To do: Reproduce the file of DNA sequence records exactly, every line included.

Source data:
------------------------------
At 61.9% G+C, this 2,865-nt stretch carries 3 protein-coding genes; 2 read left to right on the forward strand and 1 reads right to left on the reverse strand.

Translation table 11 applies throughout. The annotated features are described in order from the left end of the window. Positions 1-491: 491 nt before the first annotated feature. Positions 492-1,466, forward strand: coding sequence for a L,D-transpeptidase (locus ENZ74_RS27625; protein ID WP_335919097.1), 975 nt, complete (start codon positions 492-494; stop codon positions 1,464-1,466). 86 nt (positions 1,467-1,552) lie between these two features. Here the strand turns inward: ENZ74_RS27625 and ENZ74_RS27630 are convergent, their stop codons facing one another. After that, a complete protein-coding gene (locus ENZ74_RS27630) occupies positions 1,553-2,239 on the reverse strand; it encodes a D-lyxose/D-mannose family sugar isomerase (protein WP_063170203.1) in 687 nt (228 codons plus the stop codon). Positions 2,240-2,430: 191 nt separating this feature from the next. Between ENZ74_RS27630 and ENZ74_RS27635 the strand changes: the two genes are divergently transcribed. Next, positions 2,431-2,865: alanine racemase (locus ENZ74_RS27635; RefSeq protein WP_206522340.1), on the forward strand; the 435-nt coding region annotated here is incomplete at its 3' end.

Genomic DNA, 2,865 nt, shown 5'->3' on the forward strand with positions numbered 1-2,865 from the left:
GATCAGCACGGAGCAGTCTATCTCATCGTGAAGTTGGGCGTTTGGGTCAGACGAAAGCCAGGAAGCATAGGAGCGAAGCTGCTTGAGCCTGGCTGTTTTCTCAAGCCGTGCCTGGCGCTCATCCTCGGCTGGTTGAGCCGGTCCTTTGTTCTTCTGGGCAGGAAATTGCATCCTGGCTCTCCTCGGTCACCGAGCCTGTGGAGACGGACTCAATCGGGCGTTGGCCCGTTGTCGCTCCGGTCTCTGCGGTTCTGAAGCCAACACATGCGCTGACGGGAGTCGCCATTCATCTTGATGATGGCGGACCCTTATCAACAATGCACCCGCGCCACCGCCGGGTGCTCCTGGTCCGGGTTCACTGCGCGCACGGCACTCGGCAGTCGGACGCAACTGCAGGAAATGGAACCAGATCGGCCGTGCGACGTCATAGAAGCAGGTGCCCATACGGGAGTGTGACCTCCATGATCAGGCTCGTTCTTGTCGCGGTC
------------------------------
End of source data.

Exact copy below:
At 61.9% G+C, this 2,865-nt stretch carries 3 protein-coding genes; 2 read left to right on the forward strand and 1 reads right to left on the reverse strand.

Translation table 11 applies throughout. The annotated features are described in order from the left end of the window. Positions 1-491: 491 nt before the first annotated feature. Positions 492-1,466, forward strand: coding sequence for a L,D-transpeptidase (locus ENZ74_RS27625; protein ID WP_335919097.1), 975 nt, complete (start codon positions 492-494; stop codon positions 1,464-1,466). 86 nt (positions 1,467-1,552) lie between these two features. Here the strand turns inward: ENZ74_RS27625 and ENZ74_RS27630 are convergent, their stop codons facing one another. After that, a complete protein-coding gene (locus ENZ74_RS27630) occupies positions 1,553-2,239 on the reverse strand; it encodes a D-lyxose/D-mannose family sugar isomerase (protein WP_063170203.1) in 687 nt (228 codons plus the stop codon). Positions 2,240-2,430: 191 nt separating this feature from the next. Between ENZ74_RS27630 and ENZ74_RS27635 the strand changes: the two genes are divergently transcribed. Next, positions 2,431-2,865: alanine racemase (locus ENZ74_RS27635; RefSeq protein WP_206522340.1), on the forward strand; the 435-nt coding region annotated here is incomplete at its 3' end.

Genomic DNA, 2,865 nt, shown 5'->3' on the forward strand with positions numbered 1-2,865 from the left:
GATCAGCACGGAGCAGTCTATCTCATCGTGAAGTTGGGCGTTTGGGTCAGACGAAAGCCAGGAAGCATAGGAGCGAAGCTGCTTGAGCCTGGCTGTTTTCTCAAGCCGTGCCTGGCGCTCATCCTCGGCTGGTTGAGCCGGTCCTTTGTTCTTCTGGGCAGGAAATTGCATCCTGGCTCTCCTCGGTCACCGAGCCTGTGGAGACGGACTCAATCGGGCGTTGGCCCGTTGTCGCTCCGGTCTCTGCGGTTCTGAAGCCAACACATGCGCTGACGGGAGTCGCCATTCATCTTGATGATGGCGGACCCTTATCAACAATGCACCCGCGCCACCGCCGGGTGCTCCTGGTCCGGGTTCACTGCGCGCACGGCACTCGGCAGTCGGACGCAACTGCAGGAAATGGAACCAGATCGGCCGTGCGACGTCATAGAAGCAGGTGCCCATACGGGAGTGTGACCTCCATGATCAGGCTCGTTCTTGTCGCGGTC